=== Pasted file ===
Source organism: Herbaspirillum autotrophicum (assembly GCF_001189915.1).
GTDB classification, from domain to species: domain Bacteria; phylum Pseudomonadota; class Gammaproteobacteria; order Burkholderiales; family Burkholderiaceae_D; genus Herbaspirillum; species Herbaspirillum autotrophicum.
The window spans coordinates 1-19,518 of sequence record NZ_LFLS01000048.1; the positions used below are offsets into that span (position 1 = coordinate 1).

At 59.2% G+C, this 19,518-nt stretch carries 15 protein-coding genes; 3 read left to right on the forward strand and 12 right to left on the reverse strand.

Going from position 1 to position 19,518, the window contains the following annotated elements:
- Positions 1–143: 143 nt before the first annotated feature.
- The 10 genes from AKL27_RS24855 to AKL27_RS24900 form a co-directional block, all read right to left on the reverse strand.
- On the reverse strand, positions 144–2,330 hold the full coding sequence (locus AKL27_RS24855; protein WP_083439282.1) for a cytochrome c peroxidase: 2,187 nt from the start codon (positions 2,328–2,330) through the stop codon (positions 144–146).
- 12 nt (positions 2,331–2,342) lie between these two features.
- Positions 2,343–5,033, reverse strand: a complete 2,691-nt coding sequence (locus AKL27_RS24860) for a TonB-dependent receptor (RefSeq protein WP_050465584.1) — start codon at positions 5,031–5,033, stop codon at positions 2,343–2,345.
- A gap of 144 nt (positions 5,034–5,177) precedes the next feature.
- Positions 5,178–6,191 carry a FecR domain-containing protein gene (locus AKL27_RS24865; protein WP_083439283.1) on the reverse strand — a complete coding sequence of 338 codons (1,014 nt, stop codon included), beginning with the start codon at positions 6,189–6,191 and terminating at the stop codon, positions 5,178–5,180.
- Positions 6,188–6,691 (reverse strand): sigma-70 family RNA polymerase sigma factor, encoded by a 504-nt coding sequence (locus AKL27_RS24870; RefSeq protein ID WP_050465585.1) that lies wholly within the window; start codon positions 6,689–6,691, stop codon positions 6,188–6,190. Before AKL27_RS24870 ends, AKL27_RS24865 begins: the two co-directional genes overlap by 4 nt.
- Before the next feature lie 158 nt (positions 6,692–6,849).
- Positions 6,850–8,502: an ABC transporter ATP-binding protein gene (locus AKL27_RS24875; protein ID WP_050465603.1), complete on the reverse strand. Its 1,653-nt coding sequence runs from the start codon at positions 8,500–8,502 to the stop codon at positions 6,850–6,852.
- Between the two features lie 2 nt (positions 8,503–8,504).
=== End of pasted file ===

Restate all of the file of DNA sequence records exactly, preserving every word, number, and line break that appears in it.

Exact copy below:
Source organism: Herbaspirillum autotrophicum (assembly GCF_001189915.1).
GTDB classification, from domain to species: domain Bacteria; phylum Pseudomonadota; class Gammaproteobacteria; order Burkholderiales; family Burkholderiaceae_D; genus Herbaspirillum; species Herbaspirillum autotrophicum.
The window spans coordinates 1-19,518 of sequence record NZ_LFLS01000048.1; the positions used below are offsets into that span (position 1 = coordinate 1).

At 59.2% G+C, this 19,518-nt stretch carries 15 protein-coding genes; 3 read left to right on the forward strand and 12 right to left on the reverse strand.

Going from position 1 to position 19,518, the window contains the following annotated elements:
- Positions 1–143: 143 nt before the first annotated feature.
- The 10 genes from AKL27_RS24855 to AKL27_RS24900 form a co-directional block, all read right to left on the reverse strand.
- On the reverse strand, positions 144–2,330 hold the full coding sequence (locus AKL27_RS24855; protein WP_083439282.1) for a cytochrome c peroxidase: 2,187 nt from the start codon (positions 2,328–2,330) through the stop codon (positions 144–146).
- 12 nt (positions 2,331–2,342) lie between these two features.
- Positions 2,343–5,033, reverse strand: a complete 2,691-nt coding sequence (locus AKL27_RS24860) for a TonB-dependent receptor (RefSeq protein WP_050465584.1) — start codon at positions 5,031–5,033, stop codon at positions 2,343–2,345.
- A gap of 144 nt (positions 5,034–5,177) precedes the next feature.
- Positions 5,178–6,191 carry a FecR domain-containing protein gene (locus AKL27_RS24865; protein WP_083439283.1) on the reverse strand — a complete coding sequence of 338 codons (1,014 nt, stop codon included), beginning with the start codon at positions 6,189–6,191 and terminating at the stop codon, positions 5,178–5,180.
- Positions 6,188–6,691 (reverse strand): sigma-70 family RNA polymerase sigma factor, encoded by a 504-nt coding sequence (locus AKL27_RS24870; RefSeq protein ID WP_050465585.1) that lies wholly within the window; start codon positions 6,689–6,691, stop codon positions 6,188–6,190. Before AKL27_RS24870 ends, AKL27_RS24865 begins: the two co-directional genes overlap by 4 nt.
- Before the next feature lie 158 nt (positions 6,692–6,849).
- Positions 6,850–8,502: an ABC transporter ATP-binding protein gene (locus AKL27_RS24875; protein ID WP_050465603.1), complete on the reverse strand. Its 1,653-nt coding sequence runs from the start codon at positions 8,500–8,502 to the stop codon at positions 6,850–6,852.
- Between the two features lie 2 nt (positions 8,503–8,504).